By Kathryn Bazan, BRC Consultant
As a business counselor in Washington County (Oregon), I am frequently asked by business owners, “Why do I need a business plan?”
There are two very simple answers:
- To provide a road map for how you want your company to grow in the next three to five years.
- To allow you to gain access to capital by presenting to venture capitalists and applying for loans. Many lenders will not even look at your loan application unless you submit a business plan with your application.
A business plan serves the same purpose as a targeted or guidance system on a missile: the business plan is there to guide the flight of your business and is capable of making course corrections when needed. Be willing to edit your business plan to meet the changing needs of your company.
What is in a business plan?
Typically, your business plan will have these sections:
- Executive Summary
- Company Description
- Mission, Vision, and Goals
- Products and Services
- Market analysis/competitive analysis
- Marketing plan
- Strategy and Implementation
- Organization and Management Team
- Financial plan and projections.
What is a mini-business plan?
When my client has multiple departments, I often suggest that the manager of each department write a mini-business plan for their area of expertise. The sales manager may write a mini-plan for sales and marketing while the Director of Operations writes a mini-plan for operations. The CEO then edits each plan so that these different parts fit into one harmonious business plan.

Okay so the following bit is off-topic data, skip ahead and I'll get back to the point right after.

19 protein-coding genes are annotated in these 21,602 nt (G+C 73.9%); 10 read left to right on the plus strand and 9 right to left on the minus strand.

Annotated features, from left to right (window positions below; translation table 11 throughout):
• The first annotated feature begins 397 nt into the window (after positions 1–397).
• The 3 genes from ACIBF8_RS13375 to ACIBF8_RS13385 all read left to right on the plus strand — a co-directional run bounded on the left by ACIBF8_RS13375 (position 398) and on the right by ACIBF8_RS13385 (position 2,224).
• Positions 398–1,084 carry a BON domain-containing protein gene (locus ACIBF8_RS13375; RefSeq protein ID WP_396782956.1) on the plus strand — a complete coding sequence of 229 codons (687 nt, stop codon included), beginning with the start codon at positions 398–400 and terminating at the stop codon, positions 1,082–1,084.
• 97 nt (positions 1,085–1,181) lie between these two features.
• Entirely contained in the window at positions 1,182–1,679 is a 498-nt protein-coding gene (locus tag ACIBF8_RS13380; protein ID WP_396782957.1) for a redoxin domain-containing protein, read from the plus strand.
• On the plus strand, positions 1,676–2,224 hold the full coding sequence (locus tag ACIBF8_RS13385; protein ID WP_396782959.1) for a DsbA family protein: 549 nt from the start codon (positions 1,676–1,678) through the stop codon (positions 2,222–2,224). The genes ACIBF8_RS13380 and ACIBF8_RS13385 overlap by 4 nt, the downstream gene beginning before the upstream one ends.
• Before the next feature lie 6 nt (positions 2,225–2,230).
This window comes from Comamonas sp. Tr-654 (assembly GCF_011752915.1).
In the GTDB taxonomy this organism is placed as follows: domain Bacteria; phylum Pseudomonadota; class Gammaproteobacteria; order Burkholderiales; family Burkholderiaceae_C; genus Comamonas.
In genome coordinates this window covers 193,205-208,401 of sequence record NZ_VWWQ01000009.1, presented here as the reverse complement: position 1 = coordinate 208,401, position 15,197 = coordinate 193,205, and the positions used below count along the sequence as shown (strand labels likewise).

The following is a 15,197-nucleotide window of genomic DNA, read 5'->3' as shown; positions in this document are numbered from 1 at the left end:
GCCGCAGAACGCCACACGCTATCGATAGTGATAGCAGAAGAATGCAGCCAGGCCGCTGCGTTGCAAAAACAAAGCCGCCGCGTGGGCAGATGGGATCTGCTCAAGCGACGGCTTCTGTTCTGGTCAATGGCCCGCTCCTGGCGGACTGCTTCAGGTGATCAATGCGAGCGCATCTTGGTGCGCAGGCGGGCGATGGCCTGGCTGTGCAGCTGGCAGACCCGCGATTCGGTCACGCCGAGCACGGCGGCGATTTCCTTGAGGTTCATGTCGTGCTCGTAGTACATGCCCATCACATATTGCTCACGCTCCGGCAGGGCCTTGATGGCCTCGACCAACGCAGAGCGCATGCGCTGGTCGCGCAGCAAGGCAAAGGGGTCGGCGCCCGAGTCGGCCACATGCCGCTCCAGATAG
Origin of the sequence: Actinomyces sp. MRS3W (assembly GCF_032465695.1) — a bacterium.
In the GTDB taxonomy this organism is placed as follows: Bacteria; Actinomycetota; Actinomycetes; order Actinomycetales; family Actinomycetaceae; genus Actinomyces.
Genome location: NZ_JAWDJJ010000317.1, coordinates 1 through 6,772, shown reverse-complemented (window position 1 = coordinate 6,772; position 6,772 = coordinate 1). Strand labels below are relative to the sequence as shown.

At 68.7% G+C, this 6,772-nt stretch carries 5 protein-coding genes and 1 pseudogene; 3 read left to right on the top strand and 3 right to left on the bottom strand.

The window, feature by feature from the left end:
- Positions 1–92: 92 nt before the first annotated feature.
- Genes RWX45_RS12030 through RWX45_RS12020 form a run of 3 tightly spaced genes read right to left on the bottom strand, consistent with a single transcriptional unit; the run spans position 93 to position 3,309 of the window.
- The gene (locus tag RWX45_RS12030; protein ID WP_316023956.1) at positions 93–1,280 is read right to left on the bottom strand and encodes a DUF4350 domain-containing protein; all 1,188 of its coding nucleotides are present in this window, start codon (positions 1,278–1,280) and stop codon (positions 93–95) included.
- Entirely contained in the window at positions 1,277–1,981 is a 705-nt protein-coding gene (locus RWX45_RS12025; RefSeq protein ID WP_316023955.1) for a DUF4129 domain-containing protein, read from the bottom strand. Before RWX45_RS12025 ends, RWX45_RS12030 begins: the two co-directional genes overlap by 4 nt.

What are 3 ways to write a business plan?
- Lean Start-up is a one page plan which allows you to write down the basics of your plan. I suggest that my clients write this one first and then expand to the template or traditional long form when needed.
- Excel template: I have an Excel template which prompts you with questions to pull the content out of you. This is free. I can send it to you via e-mail. If you have questions, ask me.
- Traditional long form: When most people think of a business plan, they think of this form…and often groan. This format can exceed 70 pages if the writer is truly motivated. I suggest that you conduct an Internet search for “business plan (name of your business type here).” For instance, if I help a florist write a long form business plan, I will search for “business plan florist.” By reading through these business plans, I pick and choose the verbiage which reflects my client’s business.
If you have questions, contact me at email@example.com for no cost, confidential counseling.